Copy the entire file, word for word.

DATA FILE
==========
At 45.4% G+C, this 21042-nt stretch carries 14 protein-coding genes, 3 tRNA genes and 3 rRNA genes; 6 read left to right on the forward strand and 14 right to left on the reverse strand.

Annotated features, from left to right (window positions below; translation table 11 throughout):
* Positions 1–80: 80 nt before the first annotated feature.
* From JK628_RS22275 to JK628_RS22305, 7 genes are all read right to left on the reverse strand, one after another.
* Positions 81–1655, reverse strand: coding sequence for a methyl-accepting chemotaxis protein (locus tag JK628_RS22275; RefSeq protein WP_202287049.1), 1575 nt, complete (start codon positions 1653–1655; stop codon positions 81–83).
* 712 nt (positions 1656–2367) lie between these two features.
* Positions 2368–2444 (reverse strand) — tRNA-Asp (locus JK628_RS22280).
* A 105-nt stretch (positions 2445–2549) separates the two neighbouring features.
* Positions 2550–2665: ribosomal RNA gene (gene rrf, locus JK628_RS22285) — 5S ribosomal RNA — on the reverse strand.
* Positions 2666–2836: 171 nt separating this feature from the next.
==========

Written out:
At 45.4% G+C, this 21042-nt stretch carries 14 protein-coding genes, 3 tRNA genes and 3 rRNA genes; 6 read left to right on the forward strand and 14 right to left on the reverse strand.

Annotated features, from left to right (window positions below; translation table 11 throughout):
* Positions 1–80: 80 nt before the first annotated feature.
* From JK628_RS22275 to JK628_RS22305, 7 genes are all read right to left on the reverse strand, one after another.
* Positions 81–1655, reverse strand: coding sequence for a methyl-accepting chemotaxis protein (locus tag JK628_RS22275; RefSeq protein WP_202287049.1), 1575 nt, complete (start codon positions 1653–1655; stop codon positions 81–83).
* 712 nt (positions 1656–2367) lie between these two features.
* Positions 2368–2444 (reverse strand) — tRNA-Asp (locus JK628_RS22280).
* A 105-nt stretch (positions 2445–2549) separates the two neighbouring features.
* Positions 2550–2665: ribosomal RNA gene (gene rrf, locus JK628_RS22285) — 5S ribosomal RNA — on the reverse strand.
* Positions 2666–2836: 171 nt separating this feature from the next.